Smokers exposed to vaping are more motivated and likely to attempt to quit than smokers not exposed to e-cigarettes, according to a University College London (UCL) study.

A third of the smokers who spent time with vapers reported that they had attempted to quit in the past year, compared to around a quarter of smokers.

Exposure to smoking by others made smokers less likely to attempt to quit.

Dr Sarah Jackson who led the study, said:

“It is becoming increasingly more commonplace for smokers to come into contact with vapers.

“Some concerns have been raised that this could re-normalise smoking in England and undermine smokers’ motivation to quit.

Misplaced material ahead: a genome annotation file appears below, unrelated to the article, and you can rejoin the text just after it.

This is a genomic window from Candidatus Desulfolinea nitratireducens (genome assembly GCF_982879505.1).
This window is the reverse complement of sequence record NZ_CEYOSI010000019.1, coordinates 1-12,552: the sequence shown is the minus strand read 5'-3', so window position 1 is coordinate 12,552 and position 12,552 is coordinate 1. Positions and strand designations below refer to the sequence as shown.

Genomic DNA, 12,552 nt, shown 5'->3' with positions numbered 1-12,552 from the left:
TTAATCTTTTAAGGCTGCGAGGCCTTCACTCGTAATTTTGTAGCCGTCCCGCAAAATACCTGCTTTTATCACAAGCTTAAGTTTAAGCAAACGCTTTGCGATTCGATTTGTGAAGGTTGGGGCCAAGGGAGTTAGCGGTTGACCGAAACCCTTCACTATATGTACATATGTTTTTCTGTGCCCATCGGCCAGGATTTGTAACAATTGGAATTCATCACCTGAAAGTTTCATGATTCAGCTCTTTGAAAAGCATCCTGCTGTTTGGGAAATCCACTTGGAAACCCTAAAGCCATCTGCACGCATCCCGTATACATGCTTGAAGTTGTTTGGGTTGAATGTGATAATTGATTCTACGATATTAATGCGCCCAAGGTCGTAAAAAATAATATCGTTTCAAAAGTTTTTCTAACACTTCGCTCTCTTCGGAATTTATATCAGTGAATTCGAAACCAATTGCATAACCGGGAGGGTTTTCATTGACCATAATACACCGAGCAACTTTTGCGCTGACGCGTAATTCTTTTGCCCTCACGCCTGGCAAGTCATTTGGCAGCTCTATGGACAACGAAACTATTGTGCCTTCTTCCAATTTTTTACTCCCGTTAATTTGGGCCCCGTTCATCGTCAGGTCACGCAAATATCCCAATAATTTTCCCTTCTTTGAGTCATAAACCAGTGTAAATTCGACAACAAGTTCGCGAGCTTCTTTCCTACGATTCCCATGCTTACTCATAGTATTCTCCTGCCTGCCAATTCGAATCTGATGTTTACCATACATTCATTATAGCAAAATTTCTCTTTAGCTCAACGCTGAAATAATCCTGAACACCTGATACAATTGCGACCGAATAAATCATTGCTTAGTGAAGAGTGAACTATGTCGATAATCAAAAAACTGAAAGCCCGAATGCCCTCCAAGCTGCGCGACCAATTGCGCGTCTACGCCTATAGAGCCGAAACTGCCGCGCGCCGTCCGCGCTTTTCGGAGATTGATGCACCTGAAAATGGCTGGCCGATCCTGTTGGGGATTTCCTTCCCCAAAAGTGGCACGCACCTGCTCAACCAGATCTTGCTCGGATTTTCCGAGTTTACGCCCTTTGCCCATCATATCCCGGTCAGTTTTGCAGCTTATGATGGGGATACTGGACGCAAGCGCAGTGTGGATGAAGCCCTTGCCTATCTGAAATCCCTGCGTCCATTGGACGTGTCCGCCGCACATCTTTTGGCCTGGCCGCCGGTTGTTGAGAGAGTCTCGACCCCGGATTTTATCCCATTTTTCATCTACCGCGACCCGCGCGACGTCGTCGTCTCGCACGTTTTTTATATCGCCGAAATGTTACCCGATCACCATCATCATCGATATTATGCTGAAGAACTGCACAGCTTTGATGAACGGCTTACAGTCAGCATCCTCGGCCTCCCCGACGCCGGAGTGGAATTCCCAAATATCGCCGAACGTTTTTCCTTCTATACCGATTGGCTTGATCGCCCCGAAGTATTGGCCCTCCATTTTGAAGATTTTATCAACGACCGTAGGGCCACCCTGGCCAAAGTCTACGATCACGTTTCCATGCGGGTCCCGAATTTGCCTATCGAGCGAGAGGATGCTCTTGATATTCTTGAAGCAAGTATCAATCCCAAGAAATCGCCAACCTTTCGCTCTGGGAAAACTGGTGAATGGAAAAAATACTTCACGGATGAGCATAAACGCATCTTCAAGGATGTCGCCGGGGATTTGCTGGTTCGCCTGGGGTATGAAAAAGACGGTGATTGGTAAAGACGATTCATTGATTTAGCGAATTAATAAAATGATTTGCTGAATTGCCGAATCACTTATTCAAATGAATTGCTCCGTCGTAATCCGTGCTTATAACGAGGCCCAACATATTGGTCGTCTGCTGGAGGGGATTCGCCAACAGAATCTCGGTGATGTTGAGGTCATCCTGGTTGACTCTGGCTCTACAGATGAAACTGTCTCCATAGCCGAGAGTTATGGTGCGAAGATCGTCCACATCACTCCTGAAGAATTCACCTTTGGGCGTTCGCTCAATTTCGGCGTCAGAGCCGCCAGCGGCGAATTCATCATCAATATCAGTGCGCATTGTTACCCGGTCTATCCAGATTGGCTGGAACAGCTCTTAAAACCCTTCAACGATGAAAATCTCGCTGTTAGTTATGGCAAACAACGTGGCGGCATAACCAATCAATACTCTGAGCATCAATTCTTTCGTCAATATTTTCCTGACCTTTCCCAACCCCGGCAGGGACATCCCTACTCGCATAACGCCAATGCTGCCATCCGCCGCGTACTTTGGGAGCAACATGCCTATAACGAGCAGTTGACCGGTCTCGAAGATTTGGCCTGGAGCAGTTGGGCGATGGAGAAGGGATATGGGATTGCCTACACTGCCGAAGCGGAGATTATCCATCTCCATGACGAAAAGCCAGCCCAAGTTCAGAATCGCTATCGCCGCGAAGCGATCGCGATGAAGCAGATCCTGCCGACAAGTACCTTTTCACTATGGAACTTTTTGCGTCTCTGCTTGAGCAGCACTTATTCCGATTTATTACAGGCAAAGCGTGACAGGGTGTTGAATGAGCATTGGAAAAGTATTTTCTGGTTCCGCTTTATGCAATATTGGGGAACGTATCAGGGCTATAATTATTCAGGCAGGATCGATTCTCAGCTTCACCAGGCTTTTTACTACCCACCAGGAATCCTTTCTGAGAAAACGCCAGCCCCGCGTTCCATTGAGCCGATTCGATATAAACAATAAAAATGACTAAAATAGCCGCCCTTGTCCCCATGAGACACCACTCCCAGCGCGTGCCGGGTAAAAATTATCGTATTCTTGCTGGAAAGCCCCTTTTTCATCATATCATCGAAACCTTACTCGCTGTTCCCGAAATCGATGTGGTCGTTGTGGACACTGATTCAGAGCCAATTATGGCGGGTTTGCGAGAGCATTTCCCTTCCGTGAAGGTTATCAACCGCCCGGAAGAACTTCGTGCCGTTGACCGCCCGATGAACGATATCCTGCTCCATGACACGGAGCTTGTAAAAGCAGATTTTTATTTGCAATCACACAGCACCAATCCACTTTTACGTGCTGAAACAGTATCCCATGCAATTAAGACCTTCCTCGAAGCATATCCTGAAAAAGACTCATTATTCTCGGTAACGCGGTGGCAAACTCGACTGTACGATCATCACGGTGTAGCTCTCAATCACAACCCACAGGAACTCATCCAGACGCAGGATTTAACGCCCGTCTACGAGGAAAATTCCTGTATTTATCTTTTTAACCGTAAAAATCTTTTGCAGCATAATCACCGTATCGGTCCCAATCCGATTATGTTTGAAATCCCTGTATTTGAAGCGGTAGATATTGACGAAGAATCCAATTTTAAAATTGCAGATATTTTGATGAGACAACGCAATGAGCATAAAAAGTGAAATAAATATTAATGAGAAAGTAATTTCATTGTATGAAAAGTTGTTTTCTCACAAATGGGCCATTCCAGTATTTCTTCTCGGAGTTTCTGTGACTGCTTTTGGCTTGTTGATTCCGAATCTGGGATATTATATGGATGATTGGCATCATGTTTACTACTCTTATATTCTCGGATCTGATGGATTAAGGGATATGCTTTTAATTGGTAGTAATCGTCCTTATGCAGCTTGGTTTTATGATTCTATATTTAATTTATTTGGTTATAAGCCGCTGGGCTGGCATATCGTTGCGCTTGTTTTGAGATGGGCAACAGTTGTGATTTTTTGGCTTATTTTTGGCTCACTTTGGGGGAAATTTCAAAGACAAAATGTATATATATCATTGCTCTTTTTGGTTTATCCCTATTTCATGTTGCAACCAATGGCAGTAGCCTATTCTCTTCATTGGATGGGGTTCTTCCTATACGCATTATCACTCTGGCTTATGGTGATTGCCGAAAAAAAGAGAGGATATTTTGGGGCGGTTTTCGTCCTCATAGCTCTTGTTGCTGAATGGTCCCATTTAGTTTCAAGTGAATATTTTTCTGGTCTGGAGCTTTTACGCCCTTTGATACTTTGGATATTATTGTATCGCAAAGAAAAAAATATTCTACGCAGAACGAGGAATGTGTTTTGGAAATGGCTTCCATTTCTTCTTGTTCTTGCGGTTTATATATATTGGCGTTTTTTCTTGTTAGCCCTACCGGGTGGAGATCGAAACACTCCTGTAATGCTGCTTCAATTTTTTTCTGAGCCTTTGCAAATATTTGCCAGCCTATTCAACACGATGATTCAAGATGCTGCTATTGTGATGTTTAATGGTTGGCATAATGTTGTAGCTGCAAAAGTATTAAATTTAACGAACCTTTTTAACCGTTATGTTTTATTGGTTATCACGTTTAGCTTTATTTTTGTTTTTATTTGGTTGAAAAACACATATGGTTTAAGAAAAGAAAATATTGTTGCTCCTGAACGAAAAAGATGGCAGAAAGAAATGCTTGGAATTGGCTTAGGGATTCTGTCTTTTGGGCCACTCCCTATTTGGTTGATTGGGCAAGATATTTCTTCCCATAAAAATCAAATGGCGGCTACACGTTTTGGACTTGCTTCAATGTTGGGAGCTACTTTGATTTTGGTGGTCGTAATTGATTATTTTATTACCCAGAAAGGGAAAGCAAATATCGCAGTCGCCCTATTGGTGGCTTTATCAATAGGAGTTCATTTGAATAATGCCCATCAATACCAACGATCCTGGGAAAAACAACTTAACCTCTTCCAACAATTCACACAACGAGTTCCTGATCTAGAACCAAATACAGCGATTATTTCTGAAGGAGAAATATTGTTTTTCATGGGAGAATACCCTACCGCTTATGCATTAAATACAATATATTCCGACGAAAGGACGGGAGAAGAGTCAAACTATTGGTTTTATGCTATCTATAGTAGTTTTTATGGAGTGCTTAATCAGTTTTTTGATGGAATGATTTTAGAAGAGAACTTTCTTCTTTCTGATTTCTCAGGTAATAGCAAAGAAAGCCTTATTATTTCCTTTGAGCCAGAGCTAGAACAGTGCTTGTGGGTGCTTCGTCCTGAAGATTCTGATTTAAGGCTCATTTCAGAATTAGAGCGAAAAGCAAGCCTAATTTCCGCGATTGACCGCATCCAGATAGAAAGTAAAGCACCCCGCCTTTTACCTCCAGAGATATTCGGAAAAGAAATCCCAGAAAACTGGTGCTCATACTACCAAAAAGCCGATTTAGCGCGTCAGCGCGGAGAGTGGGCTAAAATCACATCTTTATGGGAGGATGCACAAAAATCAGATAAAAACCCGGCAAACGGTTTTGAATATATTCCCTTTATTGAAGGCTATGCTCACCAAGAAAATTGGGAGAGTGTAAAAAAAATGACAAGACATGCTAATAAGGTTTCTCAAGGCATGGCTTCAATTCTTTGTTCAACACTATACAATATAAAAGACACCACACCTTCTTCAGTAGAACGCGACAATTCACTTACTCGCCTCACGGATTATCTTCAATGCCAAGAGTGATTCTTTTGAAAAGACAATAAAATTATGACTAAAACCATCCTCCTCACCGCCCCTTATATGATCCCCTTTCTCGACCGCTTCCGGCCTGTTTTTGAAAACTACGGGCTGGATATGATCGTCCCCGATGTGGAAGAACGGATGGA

“Our results found no evidence that spending time with vapers discourages smokers from quitting.”

The data was drawn from the Cancer Research UK-funded Smoking Toolkit Study of nearly 13,000 people aged 16 and above in England.

Kruti Shrotri, tobacco control expert at Cancer Research UK, said:

“There hasn’t been much evidence about whether e-cigarettes might make smoking tobacco seem normal again.’

“So it’s encouraging to see that mixing with people who vape is actually motivating smokers to quit.

“As the number of people who use e-cigarettes to quit smoking rises, we hope that smokers who come into contact with them are spurred on to give up tobacco for good.”